Green Chemistry is Burgeoning New Industry

Green chemistry is a wide-ranging market opportunity that will grow from $2.8 billion in 2011 to $98.5 billion by 2020, according to a new market report.

Green chemistry encompasses many issues, finding solutions for some of society’s most vexing problems. It includes creating alternatives to toxic substances, petroleum as the source ingredient for most products, and dangerous, wasteful production processes.

"Green chemistry markets are currently nascent, with many technologies still at laboratory or pilot scale," says Pike Research president Clint Wheelock, "and many production-scale green chemical plants are not expected to be running at capacity for several more years. However, most green chemical companies are targeting large, existing chemical markets, so adoption of these products is limited less by market development issues than by the ability to feed extant markets at required levels of cost and performance."

Wheelock adds that, while Pike Research anticipates dramatic growth rates for green chemicals during the coming decade, these emerging markets represent a drop in the bucket compared to the $4 trillion global chemical industry. By 2020, the firm expects the total chemical industry will expand to $5.3 trillion in annual revenues.

Green alternatives for polymers will have the highest penetration levels, hitting 5.7% of the total chemical market, according to Pike Research. Green polymers are further along than other green materials.

3 major themes are driving green chemistry forward:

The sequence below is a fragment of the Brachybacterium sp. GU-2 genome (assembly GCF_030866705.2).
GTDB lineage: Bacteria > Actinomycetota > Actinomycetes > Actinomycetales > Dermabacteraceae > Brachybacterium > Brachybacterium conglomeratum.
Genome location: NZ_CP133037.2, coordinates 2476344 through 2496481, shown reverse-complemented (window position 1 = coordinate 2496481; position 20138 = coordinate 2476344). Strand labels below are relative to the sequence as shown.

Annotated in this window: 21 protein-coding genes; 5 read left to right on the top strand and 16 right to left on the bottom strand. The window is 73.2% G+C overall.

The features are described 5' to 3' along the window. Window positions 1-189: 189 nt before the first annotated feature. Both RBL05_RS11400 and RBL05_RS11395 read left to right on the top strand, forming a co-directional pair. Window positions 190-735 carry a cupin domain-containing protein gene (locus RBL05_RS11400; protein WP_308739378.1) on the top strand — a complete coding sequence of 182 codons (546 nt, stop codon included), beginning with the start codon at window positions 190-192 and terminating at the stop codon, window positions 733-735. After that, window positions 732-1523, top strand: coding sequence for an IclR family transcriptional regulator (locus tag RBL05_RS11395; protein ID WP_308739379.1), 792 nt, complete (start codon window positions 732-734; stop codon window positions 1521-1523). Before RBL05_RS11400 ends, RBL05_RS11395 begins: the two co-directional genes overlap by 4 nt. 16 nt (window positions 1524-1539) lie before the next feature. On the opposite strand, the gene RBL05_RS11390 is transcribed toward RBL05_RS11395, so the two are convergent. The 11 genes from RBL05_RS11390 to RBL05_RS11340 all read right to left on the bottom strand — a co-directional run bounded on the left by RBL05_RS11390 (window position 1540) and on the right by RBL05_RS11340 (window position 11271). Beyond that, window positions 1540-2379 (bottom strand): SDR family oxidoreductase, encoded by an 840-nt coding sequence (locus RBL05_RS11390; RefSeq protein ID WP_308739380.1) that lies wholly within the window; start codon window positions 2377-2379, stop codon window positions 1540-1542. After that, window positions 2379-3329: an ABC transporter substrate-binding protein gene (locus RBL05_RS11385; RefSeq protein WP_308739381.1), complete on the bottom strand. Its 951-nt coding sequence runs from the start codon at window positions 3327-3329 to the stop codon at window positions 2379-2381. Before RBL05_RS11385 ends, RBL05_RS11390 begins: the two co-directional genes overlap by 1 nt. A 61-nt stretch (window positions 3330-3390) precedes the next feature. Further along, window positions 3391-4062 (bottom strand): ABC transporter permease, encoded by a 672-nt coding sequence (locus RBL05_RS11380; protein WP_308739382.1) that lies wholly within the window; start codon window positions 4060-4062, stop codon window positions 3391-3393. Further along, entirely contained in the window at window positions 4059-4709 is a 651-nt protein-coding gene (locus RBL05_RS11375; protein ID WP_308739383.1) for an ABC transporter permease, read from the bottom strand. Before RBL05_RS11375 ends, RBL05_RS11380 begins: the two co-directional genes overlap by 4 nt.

• Waste minimization in the chemical production process
  • Replacement of existing products with less toxic alternatives
  • A shift to renewable (non-petroleum) feedstocks

Presidential Green Chemistry Awards

On Monday, the US Environmental Protection Agency (EPA) announced the Presidential Green Chemistry Awards, which  recognize green technologies that have broad application.

Sherwin-Williams (NYSE: SHW) received the "Designing Greener Chemicals" award for an innovative new paint formulation that uses soybean oil and recycled plastic bottles (PET).

The "Small Business Award" went to BioAmber, Inc for creating a sustainable, low-cost Succinic acid – a starting material for many other important chemicals.

The "Greener Synthetic Pathways" Award went to Genomatica for its development of a sustainable production process for 1,4-Butanediol – a high-volume chemical building block used to make many common polymers, such as spandex.

The "Greener Reaction Conditions" award went to Kraton Performance Polymers for production of a new membrane that can desalinate hundreds of times more water than traditional membranes at 70% of the cost and 50% of the energy.

And the "Academic" award went to Professor Bruce H. Lipshutz of the University of California, Santa Barbara, for designing a surfactant that allows water to replace toxic organic solvents in many chemical manufacturing processes.

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